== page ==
Since we are still indeed a nation at risk in terms of education, what can we do to turn things around? There are no easy answers, but someone has to be honest here. It is one thing to say a child is going to learn; it is another thing to get him or her to do it. Overwhelming teachers with standardized tests that are unrealistic, poorly constructed, and yield terrible results is one of the biggest issues. Making teachers drop their normal curriculum to teach to the test is another. Of course, in a world ruled by the test makers, the exception is becoming the rule: teaching to the test has become a normal part of the day in many classrooms.
Teachers want to keep their jobs, so they understand the game, but there is much more at stake than districts being able to gush about their high test scores. High test scores are nothing more than window dressing. You can very likely dig under them and find nothing of substance beneath. This is because in teaching to the test teachers are training students to take that instrument and succeed. This has nothing to do with higher order thinking, with true understanding of concepts, or a lifelong affinity for the learning process. When a teacher is done grinding the students into standardized test robots for one year, they are not going to retain much of anything for next year, which means the rote process of teaching to the specific test has to start all over again. In that type of scenario, when does the real teaching ever get accomplished?
If so many adults are functionally illiterate, there must be a way to stop things and say, “This is criminal and this system is corrupt.” Of course, I am not expecting that to happen today or tomorrow, or maybe even when all the agreements with standardized testing companies expire for these districts. But someone has got to stop the express train to disaster that we are all riding on right now. We will never stop being a nation at risk until people like the president and many others shake the education system to its core. The best thing we can do is try to find time to teach instead of trying to find time to test.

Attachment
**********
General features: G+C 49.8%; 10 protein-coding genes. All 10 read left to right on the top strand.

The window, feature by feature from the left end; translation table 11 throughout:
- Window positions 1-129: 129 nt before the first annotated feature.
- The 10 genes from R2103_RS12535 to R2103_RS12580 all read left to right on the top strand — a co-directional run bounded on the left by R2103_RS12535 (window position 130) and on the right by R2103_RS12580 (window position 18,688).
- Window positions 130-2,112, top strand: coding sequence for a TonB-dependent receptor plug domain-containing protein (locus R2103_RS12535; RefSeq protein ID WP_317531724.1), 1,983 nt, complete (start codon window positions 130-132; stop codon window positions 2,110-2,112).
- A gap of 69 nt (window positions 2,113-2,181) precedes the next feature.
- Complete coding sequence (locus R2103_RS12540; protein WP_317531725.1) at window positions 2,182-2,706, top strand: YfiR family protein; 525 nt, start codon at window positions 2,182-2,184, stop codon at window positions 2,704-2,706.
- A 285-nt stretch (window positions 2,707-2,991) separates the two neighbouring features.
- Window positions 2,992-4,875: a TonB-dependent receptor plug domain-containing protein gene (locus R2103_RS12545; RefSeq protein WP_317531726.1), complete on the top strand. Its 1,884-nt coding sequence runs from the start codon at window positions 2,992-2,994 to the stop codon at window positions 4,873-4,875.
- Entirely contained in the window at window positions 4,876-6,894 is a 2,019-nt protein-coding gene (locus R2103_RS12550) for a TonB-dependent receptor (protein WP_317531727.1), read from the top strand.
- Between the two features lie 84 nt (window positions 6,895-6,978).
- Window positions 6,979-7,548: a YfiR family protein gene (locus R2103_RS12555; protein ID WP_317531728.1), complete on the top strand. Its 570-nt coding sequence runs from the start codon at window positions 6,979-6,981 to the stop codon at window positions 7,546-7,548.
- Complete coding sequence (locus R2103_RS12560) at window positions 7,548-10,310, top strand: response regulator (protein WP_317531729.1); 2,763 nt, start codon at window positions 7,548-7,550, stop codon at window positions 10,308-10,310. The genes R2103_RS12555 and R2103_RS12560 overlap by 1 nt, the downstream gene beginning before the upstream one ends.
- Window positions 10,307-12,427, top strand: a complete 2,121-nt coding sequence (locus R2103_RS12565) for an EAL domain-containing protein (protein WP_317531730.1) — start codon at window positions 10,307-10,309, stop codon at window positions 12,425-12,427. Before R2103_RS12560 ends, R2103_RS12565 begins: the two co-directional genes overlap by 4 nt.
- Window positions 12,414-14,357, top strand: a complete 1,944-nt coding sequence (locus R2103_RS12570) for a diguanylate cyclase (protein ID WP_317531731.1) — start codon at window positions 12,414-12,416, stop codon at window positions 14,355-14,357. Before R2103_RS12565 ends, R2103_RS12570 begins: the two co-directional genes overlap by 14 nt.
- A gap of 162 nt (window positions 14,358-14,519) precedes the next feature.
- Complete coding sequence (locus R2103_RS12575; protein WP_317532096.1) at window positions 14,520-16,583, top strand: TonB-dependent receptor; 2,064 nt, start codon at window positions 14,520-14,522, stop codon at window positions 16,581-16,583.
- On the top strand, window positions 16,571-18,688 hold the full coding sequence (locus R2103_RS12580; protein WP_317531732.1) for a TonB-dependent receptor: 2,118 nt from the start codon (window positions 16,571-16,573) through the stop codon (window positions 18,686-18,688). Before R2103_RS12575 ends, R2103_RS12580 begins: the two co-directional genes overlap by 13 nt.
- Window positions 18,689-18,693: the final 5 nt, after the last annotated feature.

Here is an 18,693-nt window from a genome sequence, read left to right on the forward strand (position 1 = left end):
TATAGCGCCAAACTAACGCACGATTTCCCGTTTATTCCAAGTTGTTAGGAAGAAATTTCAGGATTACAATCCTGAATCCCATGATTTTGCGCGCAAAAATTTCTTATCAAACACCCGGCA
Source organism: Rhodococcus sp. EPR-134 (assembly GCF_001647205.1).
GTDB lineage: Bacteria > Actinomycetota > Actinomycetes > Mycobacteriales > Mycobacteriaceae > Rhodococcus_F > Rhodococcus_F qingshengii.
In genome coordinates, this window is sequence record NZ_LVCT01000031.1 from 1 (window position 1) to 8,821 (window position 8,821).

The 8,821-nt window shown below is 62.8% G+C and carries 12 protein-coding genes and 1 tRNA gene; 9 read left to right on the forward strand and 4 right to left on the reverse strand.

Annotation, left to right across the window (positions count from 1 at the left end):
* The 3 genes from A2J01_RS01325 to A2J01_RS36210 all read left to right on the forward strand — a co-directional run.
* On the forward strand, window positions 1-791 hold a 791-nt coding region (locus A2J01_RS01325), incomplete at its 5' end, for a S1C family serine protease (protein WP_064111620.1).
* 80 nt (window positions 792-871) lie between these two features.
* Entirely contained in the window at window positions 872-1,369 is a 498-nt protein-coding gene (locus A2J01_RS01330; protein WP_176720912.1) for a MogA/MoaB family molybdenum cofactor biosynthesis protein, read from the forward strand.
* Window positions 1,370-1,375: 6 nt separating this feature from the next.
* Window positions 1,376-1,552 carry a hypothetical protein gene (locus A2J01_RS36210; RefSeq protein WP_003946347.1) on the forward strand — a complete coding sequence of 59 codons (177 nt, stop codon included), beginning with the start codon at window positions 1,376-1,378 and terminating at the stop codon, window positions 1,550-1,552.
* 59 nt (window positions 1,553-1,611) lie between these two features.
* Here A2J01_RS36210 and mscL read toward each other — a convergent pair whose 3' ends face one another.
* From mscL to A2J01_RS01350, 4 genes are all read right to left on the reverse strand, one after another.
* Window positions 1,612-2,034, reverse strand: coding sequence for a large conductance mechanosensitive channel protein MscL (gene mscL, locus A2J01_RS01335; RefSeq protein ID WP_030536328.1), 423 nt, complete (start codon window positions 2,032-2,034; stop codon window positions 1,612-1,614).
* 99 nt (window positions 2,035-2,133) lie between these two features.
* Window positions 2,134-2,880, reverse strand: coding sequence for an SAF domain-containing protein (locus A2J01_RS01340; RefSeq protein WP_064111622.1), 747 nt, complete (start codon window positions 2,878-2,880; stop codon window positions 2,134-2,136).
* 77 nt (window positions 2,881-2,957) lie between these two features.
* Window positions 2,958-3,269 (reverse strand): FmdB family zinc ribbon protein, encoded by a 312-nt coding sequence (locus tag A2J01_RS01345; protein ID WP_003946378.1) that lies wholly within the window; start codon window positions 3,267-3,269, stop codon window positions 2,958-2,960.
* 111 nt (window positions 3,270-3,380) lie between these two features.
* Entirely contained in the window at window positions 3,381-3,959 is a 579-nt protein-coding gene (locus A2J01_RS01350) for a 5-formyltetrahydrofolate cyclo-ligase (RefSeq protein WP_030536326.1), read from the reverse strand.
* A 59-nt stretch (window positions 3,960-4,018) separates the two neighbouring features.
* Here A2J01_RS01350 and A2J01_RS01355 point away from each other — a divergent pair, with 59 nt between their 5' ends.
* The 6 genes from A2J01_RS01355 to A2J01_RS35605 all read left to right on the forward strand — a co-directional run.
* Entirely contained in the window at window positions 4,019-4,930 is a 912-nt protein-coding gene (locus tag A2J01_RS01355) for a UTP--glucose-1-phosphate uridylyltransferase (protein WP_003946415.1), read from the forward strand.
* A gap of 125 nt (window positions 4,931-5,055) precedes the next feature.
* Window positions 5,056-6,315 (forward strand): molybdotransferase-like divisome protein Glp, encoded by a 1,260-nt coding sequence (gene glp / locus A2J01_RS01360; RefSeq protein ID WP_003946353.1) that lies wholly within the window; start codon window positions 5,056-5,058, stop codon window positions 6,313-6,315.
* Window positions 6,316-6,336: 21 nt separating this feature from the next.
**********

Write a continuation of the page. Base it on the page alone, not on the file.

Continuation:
We need to stop beating teachers into becoming slaves to the test scores, and we need students to be opened up to a wide range of possibilities beyond assessments. As a teacher I always loved teaching the subject; I never enjoyed sitting there and watching students take tests. We need to move away from that testing obsession and move toward multiple types of assessment that extend over weeks, months, or even whole semesters. We need to get back to grammar, punctuation, and spelling. We need to teach phonics and math and art and music and science, and then after all that the kids need to get on their gym clothes and run and play and compete on the field.
I have so much hope for American education because I know at the heart of this whole thing are the good teachers, the ones who want to make a difference. That’s why any of us went into teaching in the first place. It was because we cared and we thought that the way to help the bigger picture was to smart small, in the classroom, one child at a time. In fact, that should be the name of Mr. Obama’s new education initiative: One Child at a Time. In that way no one is left behind, everyone will be taught based on individual needs, differentiated instruction will be dynamic and meaningful, and we can move away from worrying about test scores.
Maybe we can one day say, “We are no longer a nation a nation at risk,” but until that time we must do something meaningful about education and it has to be done now, not tomorrow or next month or next year. Now is the time, and the proverbial clock is ticking.